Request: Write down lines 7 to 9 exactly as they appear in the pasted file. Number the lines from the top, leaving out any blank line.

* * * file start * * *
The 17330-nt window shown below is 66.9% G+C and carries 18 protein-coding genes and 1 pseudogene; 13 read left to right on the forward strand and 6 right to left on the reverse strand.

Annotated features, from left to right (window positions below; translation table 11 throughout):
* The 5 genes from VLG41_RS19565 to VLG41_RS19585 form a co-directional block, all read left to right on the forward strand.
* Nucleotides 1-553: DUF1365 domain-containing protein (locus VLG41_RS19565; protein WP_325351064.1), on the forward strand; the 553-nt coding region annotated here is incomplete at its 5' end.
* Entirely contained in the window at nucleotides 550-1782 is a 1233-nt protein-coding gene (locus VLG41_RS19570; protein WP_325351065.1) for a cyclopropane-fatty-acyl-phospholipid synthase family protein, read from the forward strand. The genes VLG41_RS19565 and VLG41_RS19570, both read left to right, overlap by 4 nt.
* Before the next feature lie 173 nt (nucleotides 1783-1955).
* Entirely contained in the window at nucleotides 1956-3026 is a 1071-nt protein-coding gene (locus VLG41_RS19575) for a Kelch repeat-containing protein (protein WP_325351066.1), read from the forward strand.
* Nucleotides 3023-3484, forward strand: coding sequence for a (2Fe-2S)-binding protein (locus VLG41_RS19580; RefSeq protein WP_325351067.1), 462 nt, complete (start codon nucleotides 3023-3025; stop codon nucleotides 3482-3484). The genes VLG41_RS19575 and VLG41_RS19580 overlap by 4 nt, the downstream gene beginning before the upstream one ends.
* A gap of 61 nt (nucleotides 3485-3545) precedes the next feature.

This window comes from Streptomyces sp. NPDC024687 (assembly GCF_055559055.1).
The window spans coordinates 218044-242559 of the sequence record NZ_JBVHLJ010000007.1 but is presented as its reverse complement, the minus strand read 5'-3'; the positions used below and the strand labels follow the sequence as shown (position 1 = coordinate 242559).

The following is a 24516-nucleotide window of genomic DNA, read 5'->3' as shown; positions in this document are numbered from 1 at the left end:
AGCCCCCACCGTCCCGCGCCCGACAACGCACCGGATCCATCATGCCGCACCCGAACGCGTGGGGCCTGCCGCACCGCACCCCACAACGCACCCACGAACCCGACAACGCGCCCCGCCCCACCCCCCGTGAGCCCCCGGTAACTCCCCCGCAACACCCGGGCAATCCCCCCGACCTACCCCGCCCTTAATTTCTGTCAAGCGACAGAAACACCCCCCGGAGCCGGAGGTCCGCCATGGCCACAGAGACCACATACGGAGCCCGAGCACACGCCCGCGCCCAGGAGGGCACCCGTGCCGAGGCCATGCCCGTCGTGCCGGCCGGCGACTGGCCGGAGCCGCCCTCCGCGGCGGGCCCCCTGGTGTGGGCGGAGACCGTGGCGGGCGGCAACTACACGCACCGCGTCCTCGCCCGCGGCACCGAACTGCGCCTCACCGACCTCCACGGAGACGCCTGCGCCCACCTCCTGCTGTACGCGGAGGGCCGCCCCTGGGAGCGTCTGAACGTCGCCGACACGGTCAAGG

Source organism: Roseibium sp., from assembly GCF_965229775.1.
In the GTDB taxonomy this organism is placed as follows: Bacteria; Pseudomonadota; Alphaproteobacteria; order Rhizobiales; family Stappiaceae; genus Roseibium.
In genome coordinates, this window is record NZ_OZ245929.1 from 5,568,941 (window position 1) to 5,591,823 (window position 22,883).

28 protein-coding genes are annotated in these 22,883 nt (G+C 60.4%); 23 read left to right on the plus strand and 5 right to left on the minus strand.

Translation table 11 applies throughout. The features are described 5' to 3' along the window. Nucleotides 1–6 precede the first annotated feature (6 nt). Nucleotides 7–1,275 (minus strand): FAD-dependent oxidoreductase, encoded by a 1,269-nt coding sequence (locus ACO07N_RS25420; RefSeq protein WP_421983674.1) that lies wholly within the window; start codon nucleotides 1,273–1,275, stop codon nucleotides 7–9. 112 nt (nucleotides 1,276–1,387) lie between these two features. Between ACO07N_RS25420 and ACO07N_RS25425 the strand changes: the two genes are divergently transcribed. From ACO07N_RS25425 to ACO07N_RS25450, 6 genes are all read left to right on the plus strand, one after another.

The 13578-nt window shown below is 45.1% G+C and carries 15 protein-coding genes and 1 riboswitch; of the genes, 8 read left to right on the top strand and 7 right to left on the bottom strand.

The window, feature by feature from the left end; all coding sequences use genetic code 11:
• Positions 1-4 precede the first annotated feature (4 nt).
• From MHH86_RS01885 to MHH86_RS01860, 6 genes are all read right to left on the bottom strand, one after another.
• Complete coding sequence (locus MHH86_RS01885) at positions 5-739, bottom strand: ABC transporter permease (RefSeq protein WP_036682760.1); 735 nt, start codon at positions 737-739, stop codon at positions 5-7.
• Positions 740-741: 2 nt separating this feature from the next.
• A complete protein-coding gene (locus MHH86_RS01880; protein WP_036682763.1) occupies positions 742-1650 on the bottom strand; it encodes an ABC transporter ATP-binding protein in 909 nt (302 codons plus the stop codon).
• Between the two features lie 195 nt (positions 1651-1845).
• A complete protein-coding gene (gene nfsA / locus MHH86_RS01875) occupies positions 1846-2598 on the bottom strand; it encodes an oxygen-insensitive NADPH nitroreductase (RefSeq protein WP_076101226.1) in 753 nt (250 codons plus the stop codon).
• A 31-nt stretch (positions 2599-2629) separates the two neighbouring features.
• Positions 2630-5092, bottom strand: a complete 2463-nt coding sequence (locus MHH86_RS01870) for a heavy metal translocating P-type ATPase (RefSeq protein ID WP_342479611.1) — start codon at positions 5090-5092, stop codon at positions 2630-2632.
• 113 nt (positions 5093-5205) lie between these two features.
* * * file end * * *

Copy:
* Entirely contained in the window at nucleotides 1956-3026 is a 1071-nt protein-coding gene (locus VLG41_RS19575) for a Kelch repeat-containing protein (protein WP_325351066.1), read from the forward strand.
* Nucleotides 3023-3484, forward strand: coding sequence for a (2Fe-2S)-binding protein (locus VLG41_RS19580; RefSeq protein WP_325351067.1), 462 nt, complete (start codon nucleotides 3023-3025; stop codon nucleotides 3482-3484). The genes VLG41_RS19575 and VLG41_RS19580 overlap by 4 nt, the downstream gene beginning before the upstream one ends.
* A gap of 61 nt (nucleotides 3485-3545) precedes the next feature.